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Biggest Hits-Bobby Bare (1982)

In 1970s, 1978, 1979, country, family, Great Record Stores, greatest hits, record collecting, records, Rich's House of Vinyl on October 7, 2010 at 7:40 pm

Biggest Hits–Bobby Bare (1982)

It usually takes around five hours to drive the 240 miles from the Aston/Boothwyn section of Pennsylvania to Dad’s hometown of Mt. Savage, Maryland, though my grandfather could allegedly do it in three hours. He apparently did not believe in rest stops.

When I was a kid, we’d head out to Mt. Savage a couple times a year—sometimes around Easter, during the summer, and once more around New Year’s. During our trips to and from Western Maryland, Dad used to control the radio.

Since the Volare station wagon didn’t have a tape player (either cassette or 8-track), we’d usually be held captive to Dad’s radio whims. More often than not, these whims revolved around finding a decent AM country music that could be enjoyed until its fading signal could be replaced by another decent AM country music station. And so it went.

Gradually, things like FM radio and Casey Kasem’s countdown shows began to creep into the travel equation, but let’s focus for a minute on those AM country-dominated trips.

Dad would find a station and lock in on it. Lisa and I, in the back seat, would take about as many songs by Conway, Loretta, Conway & Loretta, Charlie Rich and so many others about trucks, mama and jail as we could stand, before we’d beg Dad to find a station that might be playing the latest hit from ABBA or Elton. He’d relent for a while, if he found such a pop station, but then we’d be back to country once the pop signal showed signs of disappearing.

Mom has told me about one trip, which probably would have happened in 1980, during which we couldn’t get away from George Jones’ classic, “He Stopped Loving Her Today,” which, Mom claims, sent me into fits of laughter after hearing it one too many times. This might have been the trip that inspired me to write the words to my own fake country song, “Mama Was a Truck Drivin’ Man.” Which, I should note, was not about my mother.

Memories of those car rides have led me to a more thorough appreciation of country music in the 1970s than I had when we were actually making those trips and “suffering” through those AM stations. The well of country music runs so deep that any time I play an album from those years I feel like I might hear some forgotten (at least by me) classic, a tune I may have been forced to hear four hours into one of our in the Volare journeys–somewhere between Frederick and Flintstone, probably– but haven’t heard since.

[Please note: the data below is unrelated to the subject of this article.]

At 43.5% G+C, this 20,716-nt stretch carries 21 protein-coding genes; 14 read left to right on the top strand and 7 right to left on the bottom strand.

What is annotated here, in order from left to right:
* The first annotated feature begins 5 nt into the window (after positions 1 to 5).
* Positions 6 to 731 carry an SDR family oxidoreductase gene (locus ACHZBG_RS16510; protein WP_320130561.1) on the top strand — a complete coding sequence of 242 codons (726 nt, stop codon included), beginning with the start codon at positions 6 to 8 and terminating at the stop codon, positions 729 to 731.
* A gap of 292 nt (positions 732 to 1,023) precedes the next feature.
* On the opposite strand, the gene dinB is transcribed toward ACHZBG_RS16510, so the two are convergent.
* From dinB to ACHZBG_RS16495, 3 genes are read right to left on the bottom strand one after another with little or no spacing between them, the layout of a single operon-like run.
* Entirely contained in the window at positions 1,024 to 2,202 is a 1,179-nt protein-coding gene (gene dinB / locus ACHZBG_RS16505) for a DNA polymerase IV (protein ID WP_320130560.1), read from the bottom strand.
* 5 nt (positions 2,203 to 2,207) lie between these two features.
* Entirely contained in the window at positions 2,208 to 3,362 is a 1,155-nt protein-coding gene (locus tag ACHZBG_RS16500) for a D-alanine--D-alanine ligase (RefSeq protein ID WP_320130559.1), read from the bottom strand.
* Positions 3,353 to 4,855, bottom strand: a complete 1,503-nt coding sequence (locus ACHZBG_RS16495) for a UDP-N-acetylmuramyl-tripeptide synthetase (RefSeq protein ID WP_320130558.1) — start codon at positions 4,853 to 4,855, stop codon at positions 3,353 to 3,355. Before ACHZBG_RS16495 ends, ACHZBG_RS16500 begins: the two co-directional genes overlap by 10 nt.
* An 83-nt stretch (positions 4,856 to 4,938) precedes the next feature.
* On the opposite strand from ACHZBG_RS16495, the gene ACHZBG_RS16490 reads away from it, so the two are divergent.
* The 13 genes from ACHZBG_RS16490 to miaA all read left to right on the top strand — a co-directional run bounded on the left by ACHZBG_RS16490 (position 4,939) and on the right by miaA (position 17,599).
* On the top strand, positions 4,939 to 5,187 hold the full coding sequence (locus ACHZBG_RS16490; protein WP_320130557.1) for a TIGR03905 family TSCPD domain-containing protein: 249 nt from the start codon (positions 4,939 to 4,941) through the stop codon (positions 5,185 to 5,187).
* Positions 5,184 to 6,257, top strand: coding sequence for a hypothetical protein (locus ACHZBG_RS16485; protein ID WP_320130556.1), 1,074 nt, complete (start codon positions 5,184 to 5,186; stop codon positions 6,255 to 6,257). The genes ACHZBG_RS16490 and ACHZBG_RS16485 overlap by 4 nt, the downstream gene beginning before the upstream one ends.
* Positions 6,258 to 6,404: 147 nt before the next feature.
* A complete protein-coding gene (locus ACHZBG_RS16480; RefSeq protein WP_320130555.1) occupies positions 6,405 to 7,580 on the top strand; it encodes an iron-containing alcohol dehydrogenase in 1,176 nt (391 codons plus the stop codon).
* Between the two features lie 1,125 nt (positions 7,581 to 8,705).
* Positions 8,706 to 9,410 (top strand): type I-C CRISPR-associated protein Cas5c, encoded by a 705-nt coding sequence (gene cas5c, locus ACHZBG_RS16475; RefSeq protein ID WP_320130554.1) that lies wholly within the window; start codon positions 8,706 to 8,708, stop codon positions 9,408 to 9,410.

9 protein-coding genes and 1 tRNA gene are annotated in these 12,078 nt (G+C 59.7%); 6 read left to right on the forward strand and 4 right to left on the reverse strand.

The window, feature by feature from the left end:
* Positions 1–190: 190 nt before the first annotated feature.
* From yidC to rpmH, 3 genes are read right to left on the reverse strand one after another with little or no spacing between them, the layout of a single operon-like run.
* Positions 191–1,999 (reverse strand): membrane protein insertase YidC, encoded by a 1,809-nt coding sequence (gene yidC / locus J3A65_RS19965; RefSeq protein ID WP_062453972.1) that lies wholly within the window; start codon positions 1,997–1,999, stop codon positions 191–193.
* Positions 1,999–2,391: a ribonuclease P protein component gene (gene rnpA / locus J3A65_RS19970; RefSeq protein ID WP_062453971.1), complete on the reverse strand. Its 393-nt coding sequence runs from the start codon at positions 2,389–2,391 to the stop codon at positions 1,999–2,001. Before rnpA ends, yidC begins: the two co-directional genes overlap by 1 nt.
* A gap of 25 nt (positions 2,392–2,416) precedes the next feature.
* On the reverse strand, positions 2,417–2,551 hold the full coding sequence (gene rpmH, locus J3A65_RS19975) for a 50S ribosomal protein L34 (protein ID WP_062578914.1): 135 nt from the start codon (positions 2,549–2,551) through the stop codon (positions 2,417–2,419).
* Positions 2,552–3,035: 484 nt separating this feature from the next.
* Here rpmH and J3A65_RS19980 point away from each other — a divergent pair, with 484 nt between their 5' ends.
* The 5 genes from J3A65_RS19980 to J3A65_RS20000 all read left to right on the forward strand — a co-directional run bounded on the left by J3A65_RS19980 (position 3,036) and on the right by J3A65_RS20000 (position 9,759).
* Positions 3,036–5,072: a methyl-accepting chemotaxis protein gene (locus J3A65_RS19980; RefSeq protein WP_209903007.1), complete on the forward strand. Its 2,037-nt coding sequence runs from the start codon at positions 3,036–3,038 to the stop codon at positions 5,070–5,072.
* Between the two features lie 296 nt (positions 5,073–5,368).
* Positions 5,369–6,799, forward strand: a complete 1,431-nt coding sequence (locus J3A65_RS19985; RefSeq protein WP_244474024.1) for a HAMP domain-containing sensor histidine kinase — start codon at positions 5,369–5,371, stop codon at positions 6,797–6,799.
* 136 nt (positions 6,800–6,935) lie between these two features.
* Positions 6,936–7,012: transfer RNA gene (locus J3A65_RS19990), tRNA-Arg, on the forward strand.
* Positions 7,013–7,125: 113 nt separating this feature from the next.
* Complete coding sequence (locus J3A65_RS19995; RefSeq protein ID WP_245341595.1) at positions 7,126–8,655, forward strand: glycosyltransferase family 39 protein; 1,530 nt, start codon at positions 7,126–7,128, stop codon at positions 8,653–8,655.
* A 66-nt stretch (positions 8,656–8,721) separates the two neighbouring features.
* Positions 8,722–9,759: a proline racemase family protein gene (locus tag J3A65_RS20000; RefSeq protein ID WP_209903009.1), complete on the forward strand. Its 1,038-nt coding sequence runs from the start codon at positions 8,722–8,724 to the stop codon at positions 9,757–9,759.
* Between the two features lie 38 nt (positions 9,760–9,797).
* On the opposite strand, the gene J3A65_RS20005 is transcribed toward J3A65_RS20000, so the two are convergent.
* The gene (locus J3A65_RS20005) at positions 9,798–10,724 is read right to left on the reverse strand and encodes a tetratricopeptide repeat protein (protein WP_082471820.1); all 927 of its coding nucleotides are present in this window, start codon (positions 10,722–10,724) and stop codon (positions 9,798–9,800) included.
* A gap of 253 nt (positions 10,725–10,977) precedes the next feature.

A craving for tunes from those times is probably what led me to pick up Bobby Bare’s Biggest Hits compilation from one of the cheap boxes at the Princeton Record Exchange, one of the World’s Great Record Stores. The album’s title is a bit of a misnomer though—while some of the songs on Biggest Hits were undoubtedly popular with Bare’s longtime fans, he did not enjoy as much commercial success in this period of his career (the album covers three albums and a single Bare released from 1978-1981), as he had done previously. In fact, Biggest Hits really marks the last period during which Bare (whose career began in the early ‘60s) enjoyed any real radio play at all.

Lack of commercial success (I probably didn’t hear many of these songs on the Mt. Savage trips) certainly doesn’t dim the quality of the music, which is strong throughout the album.

The subject matter for Bare’s songs—drinking, loving, fighting, cheating—is typical of country songs, at least until he gets to the cross-dressing. Incidentally, all those subjects and more can be found in Biggest Hits’ leadoff track, “Tequila Sheila,” co-written by Mac Davis and frequent Bare songwriter Shel Silverstein. Bare seems to be able to have it both ways, with heartfelt ballads like Rodney Crowell’s “Till I Gain Control Again,” and goofy novelty songs like “Big Dupree” (a humorous song about castration) that usually don’t wear out their welcome too easily.

In addition to “Tequila Sheila,” two other highlights from Biggest Hits — “Numbers” and “Goin’ Back to Texas”—are all taken from Down & Dirty, a raucous 1979 live album that sounds like it would be a good fun listen, if you should ever happen to stumble upon it.

These days, of course, we have way more than just AM country radio stations for our car trips. While I’m sure this is a relief to my kids, I think I’d like to hear some of those stations again.

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